I returned to that second wing a few more times that reset but still couldn't kill that bloody Layer 2 boss. I had offers from my guild to run it as a group, but but I was too annoyed by that point to accept their help. This gates legendary crafting and upgrades, and I didn't want to have to rely on others to run me through a piece of required content on a weekly basis because I was unable—or too unskilled?—to do it for myself. 

I'm not quite sure what happened after that reset. I think a kind of stubborn determination kicked in and I was not going to let this beat me. During a Torghast study break, I read that the difficulty of the bosses can vary massively, depending on your luck with the buffs you're offered. Luck, or RNG aren't words that WoW players are overly fond of under normal circumstances, but I held on tightly to that fact and used it to console myself over my failure. 

(Image credit: Blizzard)

So I found myself back in Layer 2 of Torghast. Since the wings change each week, I reasoned I might have better luck with these new ones. The levels leading up to the boss were as easy as they'd been the week before, but I couldn't enjoy myself because I expected to die in the boss fight once again. But I did it. I killed Cellblock Sentinel easily and on the first try. So it was down to buffs! I felt confident again.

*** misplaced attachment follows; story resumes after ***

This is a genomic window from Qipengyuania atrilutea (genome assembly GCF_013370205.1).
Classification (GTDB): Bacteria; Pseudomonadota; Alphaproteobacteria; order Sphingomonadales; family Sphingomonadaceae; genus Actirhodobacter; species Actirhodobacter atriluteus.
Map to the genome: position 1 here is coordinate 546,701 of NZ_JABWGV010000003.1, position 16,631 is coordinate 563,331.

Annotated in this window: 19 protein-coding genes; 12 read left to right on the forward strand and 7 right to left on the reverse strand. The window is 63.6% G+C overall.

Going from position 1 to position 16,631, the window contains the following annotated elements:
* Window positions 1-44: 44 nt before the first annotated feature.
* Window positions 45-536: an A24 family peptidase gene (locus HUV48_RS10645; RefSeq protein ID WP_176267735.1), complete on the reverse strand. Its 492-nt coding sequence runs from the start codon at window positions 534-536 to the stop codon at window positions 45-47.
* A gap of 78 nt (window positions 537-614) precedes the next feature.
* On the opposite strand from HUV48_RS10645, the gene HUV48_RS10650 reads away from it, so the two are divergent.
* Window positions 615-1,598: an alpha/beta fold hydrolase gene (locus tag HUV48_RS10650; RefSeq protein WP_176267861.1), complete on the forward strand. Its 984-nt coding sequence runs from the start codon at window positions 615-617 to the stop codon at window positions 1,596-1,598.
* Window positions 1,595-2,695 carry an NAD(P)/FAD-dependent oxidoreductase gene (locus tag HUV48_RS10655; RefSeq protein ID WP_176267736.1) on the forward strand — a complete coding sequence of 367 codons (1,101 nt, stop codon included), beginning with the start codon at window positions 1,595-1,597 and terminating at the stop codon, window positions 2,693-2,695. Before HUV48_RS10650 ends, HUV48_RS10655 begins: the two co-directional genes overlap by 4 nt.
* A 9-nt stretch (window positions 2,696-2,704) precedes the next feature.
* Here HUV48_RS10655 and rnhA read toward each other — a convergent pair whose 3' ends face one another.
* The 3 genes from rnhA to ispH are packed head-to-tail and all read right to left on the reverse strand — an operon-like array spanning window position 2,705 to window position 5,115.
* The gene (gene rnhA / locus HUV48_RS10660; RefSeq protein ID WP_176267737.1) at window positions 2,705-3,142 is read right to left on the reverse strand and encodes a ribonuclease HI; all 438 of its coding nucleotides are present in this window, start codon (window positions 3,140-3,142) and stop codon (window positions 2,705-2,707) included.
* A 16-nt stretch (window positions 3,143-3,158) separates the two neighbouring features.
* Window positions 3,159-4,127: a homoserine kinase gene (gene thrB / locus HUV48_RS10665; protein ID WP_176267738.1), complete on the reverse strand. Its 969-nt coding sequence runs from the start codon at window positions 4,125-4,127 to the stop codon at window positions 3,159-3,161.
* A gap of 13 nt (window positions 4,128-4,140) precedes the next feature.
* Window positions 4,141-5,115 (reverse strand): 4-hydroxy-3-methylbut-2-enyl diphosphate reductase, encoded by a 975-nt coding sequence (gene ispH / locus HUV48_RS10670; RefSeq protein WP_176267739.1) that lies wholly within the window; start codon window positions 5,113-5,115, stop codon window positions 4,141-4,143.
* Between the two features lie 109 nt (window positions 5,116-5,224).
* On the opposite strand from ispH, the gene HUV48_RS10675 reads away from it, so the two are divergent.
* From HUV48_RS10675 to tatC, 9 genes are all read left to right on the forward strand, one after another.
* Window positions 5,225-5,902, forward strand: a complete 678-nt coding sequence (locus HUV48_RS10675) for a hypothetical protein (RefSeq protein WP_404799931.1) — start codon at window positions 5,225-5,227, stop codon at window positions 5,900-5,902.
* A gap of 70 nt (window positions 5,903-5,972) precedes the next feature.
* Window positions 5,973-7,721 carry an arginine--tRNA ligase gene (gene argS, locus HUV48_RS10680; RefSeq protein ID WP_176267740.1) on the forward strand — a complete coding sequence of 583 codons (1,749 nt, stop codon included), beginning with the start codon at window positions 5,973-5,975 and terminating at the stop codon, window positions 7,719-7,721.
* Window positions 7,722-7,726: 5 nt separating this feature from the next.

I was still behind on Soul Ash, but I was actually able to enjoy Torghast for the first time since that first successful run of Layer 1 the previous week. Over the coming weeks I started really looking forward to reset to have an excuse to jump into Torghast and I even repeated the layers I could manage a couple of times because I like that kind of monotonous, switched-off grind. It kinda reminded me of Diablo 3 once you've secured your six piece set bonus and nothing can really touch you unless you're pushing really high Greater Rifts.

I didn't make it through all of the available layers, but I was progressing further and further, and the feeling of triumph I'd got when I managed to kill a boss on a layer I hadn't beaten before was well worth the time. I also spent a lot of time exploring. Finding little niches or drop-downs that hid groups of breakable vases or soul remnants. I was in no huge hurry to get to the last boss, which I may or may not have been able to kill, but that no longer seemed to matter. If I didn't kill it, it was bad RNG—nothing to do with my skill as a player. And I was quite ruthless about leaving and resetting the layer if the buffs I received weren't to my liking.

And then Blizzard nerfed it.